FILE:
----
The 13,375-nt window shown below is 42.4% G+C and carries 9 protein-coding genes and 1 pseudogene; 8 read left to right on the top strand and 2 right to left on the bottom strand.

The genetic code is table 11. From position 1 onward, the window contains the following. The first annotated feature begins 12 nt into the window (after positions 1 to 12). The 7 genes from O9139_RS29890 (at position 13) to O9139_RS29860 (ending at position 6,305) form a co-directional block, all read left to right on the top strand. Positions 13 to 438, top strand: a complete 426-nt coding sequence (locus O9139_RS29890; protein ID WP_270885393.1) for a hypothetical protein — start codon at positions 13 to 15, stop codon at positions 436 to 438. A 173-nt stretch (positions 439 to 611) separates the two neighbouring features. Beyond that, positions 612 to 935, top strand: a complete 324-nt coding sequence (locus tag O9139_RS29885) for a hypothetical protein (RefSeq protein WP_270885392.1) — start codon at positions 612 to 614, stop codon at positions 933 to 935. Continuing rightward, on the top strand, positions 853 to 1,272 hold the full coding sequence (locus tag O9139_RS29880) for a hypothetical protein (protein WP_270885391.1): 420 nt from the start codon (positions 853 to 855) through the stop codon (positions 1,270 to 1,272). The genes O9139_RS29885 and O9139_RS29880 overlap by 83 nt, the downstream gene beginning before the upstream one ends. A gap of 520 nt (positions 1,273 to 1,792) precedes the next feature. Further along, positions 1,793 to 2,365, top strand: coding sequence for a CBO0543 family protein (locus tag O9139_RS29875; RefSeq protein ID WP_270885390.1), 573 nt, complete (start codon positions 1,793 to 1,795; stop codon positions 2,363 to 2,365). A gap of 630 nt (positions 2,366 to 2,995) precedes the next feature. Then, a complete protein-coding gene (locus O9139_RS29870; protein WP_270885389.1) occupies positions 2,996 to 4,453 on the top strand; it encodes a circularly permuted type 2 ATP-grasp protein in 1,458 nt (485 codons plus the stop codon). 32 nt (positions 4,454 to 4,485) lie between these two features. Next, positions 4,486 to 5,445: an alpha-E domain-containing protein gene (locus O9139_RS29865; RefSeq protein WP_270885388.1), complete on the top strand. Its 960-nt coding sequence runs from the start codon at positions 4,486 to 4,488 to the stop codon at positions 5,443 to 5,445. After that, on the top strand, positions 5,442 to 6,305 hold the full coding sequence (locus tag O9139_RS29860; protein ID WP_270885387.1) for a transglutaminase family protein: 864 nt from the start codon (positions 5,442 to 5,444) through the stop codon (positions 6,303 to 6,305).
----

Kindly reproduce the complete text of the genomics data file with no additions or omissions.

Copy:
The 13,375-nt window shown below is 42.4% G+C and carries 9 protein-coding genes and 1 pseudogene; 8 read left to right on the top strand and 2 right to left on the bottom strand.

The genetic code is table 11. From position 1 onward, the window contains the following. The first annotated feature begins 12 nt into the window (after positions 1 to 12). The 7 genes from O9139_RS29890 (at position 13) to O9139_RS29860 (ending at position 6,305) form a co-directional block, all read left to right on the top strand. Positions 13 to 438, top strand: a complete 426-nt coding sequence (locus O9139_RS29890; protein ID WP_270885393.1) for a hypothetical protein — start codon at positions 13 to 15, stop codon at positions 436 to 438. A 173-nt stretch (positions 439 to 611) separates the two neighbouring features. Beyond that, positions 612 to 935, top strand: a complete 324-nt coding sequence (locus tag O9139_RS29885) for a hypothetical protein (RefSeq protein WP_270885392.1) — start codon at positions 612 to 614, stop codon at positions 933 to 935. Continuing rightward, on the top strand, positions 853 to 1,272 hold the full coding sequence (locus tag O9139_RS29880) for a hypothetical protein (protein WP_270885391.1): 420 nt from the start codon (positions 853 to 855) through the stop codon (positions 1,270 to 1,272). The genes O9139_RS29885 and O9139_RS29880 overlap by 83 nt, the downstream gene beginning before the upstream one ends. A gap of 520 nt (positions 1,273 to 1,792) precedes the next feature. Further along, positions 1,793 to 2,365, top strand: coding sequence for a CBO0543 family protein (locus tag O9139_RS29875; RefSeq protein ID WP_270885390.1), 573 nt, complete (start codon positions 1,793 to 1,795; stop codon positions 2,363 to 2,365). A gap of 630 nt (positions 2,366 to 2,995) precedes the next feature. Then, a complete protein-coding gene (locus O9139_RS29870; protein WP_270885389.1) occupies positions 2,996 to 4,453 on the top strand; it encodes a circularly permuted type 2 ATP-grasp protein in 1,458 nt (485 codons plus the stop codon). 32 nt (positions 4,454 to 4,485) lie between these two features. Next, positions 4,486 to 5,445: an alpha-E domain-containing protein gene (locus O9139_RS29865; RefSeq protein WP_270885388.1), complete on the top strand. Its 960-nt coding sequence runs from the start codon at positions 4,486 to 4,488 to the stop codon at positions 5,443 to 5,445. After that, on the top strand, positions 5,442 to 6,305 hold the full coding sequence (locus tag O9139_RS29860; protein ID WP_270885387.1) for a transglutaminase family protein: 864 nt from the start codon (positions 5,442 to 5,444) through the stop codon (positions 6,303 to 6,305).